One of the central flaws in the CWBC presentation is clearly illuminated by the statement "I guess they're saying that there's a better chance of miraculous rescue if you have an hour than if you have a few minutes."
How a safety message is interpreted and received by the intended audience is critical to its efficacy. Survival charts are notorious for promoting the wildly inaccurate "you have x amount of time" message, and the CWBC video does nothing to clarify the picture.
Contrary to what is presented in the 1-10-1 concept, you don't "have" one minute to get your breathing under control. You have 1-3 minutes during which your breathing will be totally out of control.
You don't "have" 10 minutes of useful physical activity, you have a desperate race against time in which your physical ability declines dramatically with each passing minute, and the first thing to become numb and useless will be your hands.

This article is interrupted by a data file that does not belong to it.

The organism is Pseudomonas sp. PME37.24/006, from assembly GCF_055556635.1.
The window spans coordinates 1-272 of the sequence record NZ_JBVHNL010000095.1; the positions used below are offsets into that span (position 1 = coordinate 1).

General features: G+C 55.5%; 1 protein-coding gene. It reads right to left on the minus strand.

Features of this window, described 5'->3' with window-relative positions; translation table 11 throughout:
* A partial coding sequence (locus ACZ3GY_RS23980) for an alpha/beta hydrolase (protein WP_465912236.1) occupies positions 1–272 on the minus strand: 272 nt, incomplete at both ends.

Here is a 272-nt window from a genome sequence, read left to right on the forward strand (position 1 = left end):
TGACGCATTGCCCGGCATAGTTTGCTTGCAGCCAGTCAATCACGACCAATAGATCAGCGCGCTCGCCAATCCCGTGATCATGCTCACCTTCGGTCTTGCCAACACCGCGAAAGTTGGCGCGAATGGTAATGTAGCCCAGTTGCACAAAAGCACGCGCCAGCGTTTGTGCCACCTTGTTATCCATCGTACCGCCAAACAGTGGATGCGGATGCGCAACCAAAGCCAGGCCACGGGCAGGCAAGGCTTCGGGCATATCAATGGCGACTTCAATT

As for the 1 hour, it's a theoretical number extrapolated from lab studies of average cooling rates for humans immersed in cold water. In a best-case scenario, everyone who hasn't already drowned is dead from hypothermia at the end of that hour. In reality, if you're physically incapacitated and floating around in your Type 3 PFD, you're very likely going to drown in short order. So you don't really "have" an hour.
Edited by ShiverMeTimbers (06/28/11 04:22 PM)
Edit Reason: changed a word